IRS Commissioner: Activity ‘Absolutely Not Illegal’
IRS commissioner Steven Miller said the IRS’s targeting of conservatives “is absolutely not illegal”:
IRS stalled conservative groups, but gave speedy approval to Obama foundation
When the Barack H. Obama Foundation sought tax-exempt status to raise money for good works in Kenya, the Internal Revenue Service provided quick help.
The IRS approved charitable status for the foundation, which was run by President Obama’s brother and named after his father, in about a month’s time. The IRS also agreed to give the group this important financial status retroactively, back to 2009, when it had begun its fundraising.
The 34 days the IRS’s Cincinnati office took to process the foundation’s application stands in contrast to the waits of several months — and sometimes longer than a year — that several conservative groups say they experienced with the same office. Obama has apologized, saying Americans have a right to be angry that the office improperly targeted conservative groups for extra scrutiny.
‘Is this still America?’ Congressional hearing turns into IRS smackdown as disgraced former commissioner and Treasury Inspector General face tea-party scandal questions
- Appointee in charge of screening tax-exempt applications is now in charge of implementing new Obamacare taxes
- Ousted Steven Miller defends himself, insists that targeting of conservatives was ‘foolish mistakes,’ not political gamesmanship
- May 10 leak that launched the scandal was ‘prepared,’ Miller acknowledges
- Former IRS commissioner testified last year that there was ‘absolutely no targeting’ going on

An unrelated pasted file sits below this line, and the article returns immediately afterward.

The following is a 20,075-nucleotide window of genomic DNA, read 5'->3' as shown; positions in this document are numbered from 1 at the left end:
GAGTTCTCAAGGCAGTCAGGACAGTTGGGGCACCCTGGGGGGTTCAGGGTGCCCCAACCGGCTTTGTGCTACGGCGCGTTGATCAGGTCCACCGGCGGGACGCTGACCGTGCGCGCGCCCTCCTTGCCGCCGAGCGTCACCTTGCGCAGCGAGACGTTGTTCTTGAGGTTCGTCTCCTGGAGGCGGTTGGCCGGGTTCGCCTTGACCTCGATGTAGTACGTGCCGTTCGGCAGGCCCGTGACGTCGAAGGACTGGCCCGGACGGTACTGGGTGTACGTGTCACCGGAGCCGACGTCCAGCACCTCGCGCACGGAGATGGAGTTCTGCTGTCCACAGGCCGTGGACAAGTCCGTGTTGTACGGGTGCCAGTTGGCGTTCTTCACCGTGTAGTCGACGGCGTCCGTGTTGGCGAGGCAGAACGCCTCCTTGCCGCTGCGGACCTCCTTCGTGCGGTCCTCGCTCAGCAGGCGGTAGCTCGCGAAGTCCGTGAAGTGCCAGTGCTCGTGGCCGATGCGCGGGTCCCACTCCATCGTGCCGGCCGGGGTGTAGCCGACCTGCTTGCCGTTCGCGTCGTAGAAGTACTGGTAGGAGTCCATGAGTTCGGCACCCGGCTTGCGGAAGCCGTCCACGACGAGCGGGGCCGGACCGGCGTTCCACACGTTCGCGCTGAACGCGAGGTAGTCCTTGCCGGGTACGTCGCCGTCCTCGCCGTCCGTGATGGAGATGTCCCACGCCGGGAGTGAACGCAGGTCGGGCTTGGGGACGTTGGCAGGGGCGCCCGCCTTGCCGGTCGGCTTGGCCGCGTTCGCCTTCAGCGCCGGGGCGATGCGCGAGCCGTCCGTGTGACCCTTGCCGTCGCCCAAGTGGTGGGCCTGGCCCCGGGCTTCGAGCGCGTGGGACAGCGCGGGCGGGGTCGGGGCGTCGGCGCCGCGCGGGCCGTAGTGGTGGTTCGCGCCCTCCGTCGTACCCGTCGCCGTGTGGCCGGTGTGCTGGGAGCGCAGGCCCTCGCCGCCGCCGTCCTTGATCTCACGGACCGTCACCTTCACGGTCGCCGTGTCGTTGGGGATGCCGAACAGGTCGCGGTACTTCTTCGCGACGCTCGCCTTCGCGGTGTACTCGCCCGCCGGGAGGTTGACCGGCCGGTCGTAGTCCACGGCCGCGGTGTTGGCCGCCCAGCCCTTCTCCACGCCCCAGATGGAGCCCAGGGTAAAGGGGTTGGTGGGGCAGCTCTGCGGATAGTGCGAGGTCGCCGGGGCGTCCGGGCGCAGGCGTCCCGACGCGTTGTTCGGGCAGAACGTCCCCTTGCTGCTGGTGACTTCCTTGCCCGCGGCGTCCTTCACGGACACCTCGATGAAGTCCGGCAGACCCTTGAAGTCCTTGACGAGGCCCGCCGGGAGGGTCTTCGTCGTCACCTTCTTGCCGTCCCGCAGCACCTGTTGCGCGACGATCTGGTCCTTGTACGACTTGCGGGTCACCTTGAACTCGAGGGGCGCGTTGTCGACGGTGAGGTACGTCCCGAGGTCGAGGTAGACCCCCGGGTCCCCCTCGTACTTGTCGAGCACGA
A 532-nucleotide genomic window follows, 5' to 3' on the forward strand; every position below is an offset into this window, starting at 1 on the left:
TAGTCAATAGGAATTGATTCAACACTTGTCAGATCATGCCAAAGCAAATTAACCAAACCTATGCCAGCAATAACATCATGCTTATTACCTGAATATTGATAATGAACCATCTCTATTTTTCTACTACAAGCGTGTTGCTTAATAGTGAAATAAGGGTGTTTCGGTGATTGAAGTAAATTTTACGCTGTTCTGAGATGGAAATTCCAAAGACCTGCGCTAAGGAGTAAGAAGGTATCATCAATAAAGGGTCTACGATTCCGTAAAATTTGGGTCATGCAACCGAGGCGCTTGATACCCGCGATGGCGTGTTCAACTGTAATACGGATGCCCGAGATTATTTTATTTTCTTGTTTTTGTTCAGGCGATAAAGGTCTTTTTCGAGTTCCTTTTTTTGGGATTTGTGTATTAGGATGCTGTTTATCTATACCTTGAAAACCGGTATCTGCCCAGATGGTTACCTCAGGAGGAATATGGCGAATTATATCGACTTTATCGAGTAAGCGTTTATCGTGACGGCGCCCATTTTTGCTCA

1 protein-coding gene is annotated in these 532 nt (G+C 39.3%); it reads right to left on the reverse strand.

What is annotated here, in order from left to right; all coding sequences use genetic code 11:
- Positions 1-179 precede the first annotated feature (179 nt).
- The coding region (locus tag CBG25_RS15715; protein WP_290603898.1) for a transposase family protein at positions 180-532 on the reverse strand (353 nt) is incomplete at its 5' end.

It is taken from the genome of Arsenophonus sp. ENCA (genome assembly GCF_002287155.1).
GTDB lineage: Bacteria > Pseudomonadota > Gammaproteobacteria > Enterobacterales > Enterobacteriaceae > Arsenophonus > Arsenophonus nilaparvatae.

- Democrats on the panel blame 2010 ‘Citizens United’ Supreme Court ruling for creating a flood of tax-exemption applications during an election year
The IRS under the Obama administration painted targets on the backs of conservatives beginning in 2010, and ousted acting IRS commissioner Steven Miller apologized to the House Ways and Means Committee on Friday. But members on both sides of the aisle were furious, and castigated him for the mismanagement and political gamesmanship the IRS engaged in on his watch.
Texas Republican congressman Kevin Brady had the harshest criticism for Miller.
‘Is this still America?’ he asked him.
‘Is this government so drunk on power that it would turn its full force, its full might, to harass, and intimidate, and threaten an average American who only wants her voice, their voices heard?’
‘The American public deserves better,’ Miller agreed. But both he and J. Russell George, the Treasury Department’s Inspector General for Tax Administration, insisted that no IRS employees engaged in political witch-hunting.
Read more: http://www.dailymail.co.uk/news/article-2326109/Congressional-hearing-turns-IRS-smackdown-disgraced-commissioner-Treasury-Inspector-General-face-tea-party-scandal-questions.html#ixzz2TZC15YYv
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